When it comes to the dial and hands of the Imperial Watch Co. Royal Guard 200, there is undeniably a fairly heavy Eberhard influence, and even the brand’s logo is slightly reminiscent of what you will find on vintage Eberhard divers from the 1960s. Featuring a gloss black surface with golden yellow text and vintage-colored lume to emulate the appearance of an aged gilt dial, the overall design and layout of the Royal Guard 200’s dial are very similar to what you might find on an early Eberhard Scafograf. Consisting of a time-only display with large triangles for all four of the cardinal points and circular hour markers placed between them, the dial offers a distinct appearance compared to most other vintage divers due to the fact that its triangular markers are oriented outward, rather than pointing towards the center of the dial. Additionally, although the luminous pip on the bezel appears white in the daylight and the lume on the dial and hands is a creamy yellow color, all of it glows green in the dark, and while it doesn’t offer the torch-bright glow of something like a Seiko Monster, the large shapes of the hands and markers themselves ultimately offer plenty of low-light legibility.

Similar to the dial, the gold-finished hands on the Royal Guard 200 are reminiscent of what can be found on a vintage Eberhard diver; however, Imperial Watch Co. swaps the style of the hour and minute hands and changes up their proportions. Rather than having the hour hand be the one that has a large triangular tip, it is now the minute hand that offers this prominent feature. Additionally, the handset has been designed in such a way that the triangular tip on the minute hand and the circular luminous section on the seconds hand perfectly align with the size and shape of the hour markers as they pass over them. Admittedly, this may not be ideal when it comes to flat-out legibility, but I personally enjoy this unique detail quite a lot, and it creates a unique sense of harmony that isn’t found on any of the various divers that serve as its inspiration.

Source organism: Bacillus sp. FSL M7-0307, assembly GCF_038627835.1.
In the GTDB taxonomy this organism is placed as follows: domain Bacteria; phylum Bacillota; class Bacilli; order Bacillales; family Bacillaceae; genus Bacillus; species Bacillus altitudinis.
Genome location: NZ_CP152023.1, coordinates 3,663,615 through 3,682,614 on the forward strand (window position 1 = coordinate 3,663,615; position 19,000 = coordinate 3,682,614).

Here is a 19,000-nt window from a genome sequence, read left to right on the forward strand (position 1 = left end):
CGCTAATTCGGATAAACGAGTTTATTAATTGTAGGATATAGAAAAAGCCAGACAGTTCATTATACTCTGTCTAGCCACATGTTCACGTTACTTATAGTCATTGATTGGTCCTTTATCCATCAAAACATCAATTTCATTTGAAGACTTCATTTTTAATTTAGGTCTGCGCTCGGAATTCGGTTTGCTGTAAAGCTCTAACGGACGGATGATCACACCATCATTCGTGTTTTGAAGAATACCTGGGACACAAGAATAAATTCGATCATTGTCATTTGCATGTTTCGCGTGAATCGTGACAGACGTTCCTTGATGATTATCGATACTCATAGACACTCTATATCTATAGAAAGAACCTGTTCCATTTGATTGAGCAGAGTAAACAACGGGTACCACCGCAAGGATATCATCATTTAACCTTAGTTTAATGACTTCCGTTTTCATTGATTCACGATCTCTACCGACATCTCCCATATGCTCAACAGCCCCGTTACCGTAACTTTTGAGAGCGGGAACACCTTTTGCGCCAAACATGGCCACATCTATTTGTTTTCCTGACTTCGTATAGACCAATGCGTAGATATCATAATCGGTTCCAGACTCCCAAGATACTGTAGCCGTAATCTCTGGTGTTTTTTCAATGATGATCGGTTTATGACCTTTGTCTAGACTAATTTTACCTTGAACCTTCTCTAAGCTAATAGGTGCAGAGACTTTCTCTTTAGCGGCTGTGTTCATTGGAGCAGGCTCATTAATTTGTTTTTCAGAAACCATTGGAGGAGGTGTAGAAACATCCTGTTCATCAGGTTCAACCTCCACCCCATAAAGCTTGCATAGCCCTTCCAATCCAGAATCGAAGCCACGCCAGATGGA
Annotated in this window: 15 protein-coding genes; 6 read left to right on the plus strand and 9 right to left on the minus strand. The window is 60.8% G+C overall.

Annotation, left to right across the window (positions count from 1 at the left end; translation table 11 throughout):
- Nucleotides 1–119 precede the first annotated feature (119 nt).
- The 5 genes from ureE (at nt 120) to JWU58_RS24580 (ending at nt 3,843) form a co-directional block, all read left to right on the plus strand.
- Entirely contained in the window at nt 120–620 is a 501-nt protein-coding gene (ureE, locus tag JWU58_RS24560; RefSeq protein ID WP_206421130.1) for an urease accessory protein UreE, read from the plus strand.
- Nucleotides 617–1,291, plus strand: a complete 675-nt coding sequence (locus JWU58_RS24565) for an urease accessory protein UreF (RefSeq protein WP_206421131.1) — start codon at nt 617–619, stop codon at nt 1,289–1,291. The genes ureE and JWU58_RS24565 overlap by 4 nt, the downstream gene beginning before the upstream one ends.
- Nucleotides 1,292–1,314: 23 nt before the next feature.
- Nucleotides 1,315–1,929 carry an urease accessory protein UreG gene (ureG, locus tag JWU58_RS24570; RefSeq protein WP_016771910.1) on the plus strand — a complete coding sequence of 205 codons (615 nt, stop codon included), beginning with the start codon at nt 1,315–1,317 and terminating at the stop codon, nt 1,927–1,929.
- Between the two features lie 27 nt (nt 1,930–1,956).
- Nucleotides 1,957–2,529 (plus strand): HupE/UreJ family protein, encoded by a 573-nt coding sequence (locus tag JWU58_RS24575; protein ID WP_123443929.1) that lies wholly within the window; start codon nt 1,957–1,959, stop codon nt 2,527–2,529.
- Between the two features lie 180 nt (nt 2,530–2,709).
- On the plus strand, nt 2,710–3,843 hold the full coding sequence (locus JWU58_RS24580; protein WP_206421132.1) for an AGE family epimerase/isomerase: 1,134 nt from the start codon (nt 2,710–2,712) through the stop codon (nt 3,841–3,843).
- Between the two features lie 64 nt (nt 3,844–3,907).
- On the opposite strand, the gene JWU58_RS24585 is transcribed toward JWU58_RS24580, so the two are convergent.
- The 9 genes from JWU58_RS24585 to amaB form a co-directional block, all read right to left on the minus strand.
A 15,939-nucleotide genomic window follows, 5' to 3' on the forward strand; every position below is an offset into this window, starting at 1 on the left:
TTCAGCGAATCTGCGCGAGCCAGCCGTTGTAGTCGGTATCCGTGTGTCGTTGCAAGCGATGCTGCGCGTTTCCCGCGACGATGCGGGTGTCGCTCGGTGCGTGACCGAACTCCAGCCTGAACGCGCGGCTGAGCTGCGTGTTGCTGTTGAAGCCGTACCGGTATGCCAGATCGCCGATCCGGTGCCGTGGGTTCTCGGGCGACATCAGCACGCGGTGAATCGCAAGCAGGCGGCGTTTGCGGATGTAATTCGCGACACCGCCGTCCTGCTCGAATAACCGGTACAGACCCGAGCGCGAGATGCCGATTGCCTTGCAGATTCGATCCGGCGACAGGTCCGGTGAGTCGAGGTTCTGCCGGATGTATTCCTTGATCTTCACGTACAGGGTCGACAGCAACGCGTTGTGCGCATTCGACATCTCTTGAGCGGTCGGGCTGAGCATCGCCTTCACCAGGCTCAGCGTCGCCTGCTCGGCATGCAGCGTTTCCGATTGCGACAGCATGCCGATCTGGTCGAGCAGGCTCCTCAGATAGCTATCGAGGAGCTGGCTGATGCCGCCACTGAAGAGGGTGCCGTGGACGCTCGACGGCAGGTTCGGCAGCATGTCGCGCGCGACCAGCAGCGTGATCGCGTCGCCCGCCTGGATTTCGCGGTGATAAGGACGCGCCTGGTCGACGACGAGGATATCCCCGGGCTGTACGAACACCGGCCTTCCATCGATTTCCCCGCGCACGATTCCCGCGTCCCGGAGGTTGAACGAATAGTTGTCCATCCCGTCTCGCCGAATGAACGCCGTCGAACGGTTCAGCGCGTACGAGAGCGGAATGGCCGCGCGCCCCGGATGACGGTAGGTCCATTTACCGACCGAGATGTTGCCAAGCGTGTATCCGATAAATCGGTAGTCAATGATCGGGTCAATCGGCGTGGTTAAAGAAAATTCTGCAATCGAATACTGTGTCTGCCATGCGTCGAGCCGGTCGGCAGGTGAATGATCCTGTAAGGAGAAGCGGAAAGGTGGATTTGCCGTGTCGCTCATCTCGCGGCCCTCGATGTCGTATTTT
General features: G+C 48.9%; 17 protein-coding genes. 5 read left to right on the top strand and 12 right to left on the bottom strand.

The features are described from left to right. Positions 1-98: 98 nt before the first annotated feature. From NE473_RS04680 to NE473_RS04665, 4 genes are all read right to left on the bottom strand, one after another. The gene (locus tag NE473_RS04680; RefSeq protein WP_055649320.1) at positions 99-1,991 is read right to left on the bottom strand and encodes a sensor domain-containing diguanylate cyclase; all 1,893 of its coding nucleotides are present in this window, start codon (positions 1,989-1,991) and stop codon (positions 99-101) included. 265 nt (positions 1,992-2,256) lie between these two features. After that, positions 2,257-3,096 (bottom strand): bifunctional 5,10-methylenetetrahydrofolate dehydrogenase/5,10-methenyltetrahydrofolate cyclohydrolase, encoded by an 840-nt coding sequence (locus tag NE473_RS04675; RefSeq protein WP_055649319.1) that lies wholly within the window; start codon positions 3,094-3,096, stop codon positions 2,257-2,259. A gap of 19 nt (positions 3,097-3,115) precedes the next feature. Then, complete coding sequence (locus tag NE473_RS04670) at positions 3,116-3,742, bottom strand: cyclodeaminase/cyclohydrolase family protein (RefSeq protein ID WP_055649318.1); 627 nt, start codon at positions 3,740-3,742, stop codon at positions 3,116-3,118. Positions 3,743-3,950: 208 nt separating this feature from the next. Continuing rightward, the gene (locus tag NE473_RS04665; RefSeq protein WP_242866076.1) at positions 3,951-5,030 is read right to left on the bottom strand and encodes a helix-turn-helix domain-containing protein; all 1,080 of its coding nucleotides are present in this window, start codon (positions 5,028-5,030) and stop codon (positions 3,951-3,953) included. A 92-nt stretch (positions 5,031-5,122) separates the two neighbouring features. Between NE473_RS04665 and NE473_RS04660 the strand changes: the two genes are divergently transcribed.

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Fitted to the drilled lugs of the Imperial Watch Co. Royal Guard 200 is a stainless steel bracelet that tapers from 20mm at the lugs to 16mm where it meets the clasp. The design of the bracelet offers a similar overall appearance to something like a vintage Omega Speedmaster flat link bracelet, with its large brushed center links flanked by thinner high-polished side links. That said, the bracelet on the Royal Guard 200 offers modern build quality, with completely solid links (including nicely fitting solid end-links) and a folding clasp with a double push-button release and additional signed safety latch. Two minor drawbacks are that the removable links are secured by friction-fit pins (rather than screws), and other than four micro-adjustment sizing holes, the clasp doesn’t offer any type of integrated extension system. Even still, sizing the bracelet was a relatively painless process, and once properly fitted to my wrist, I personally found it to be quite comfortable.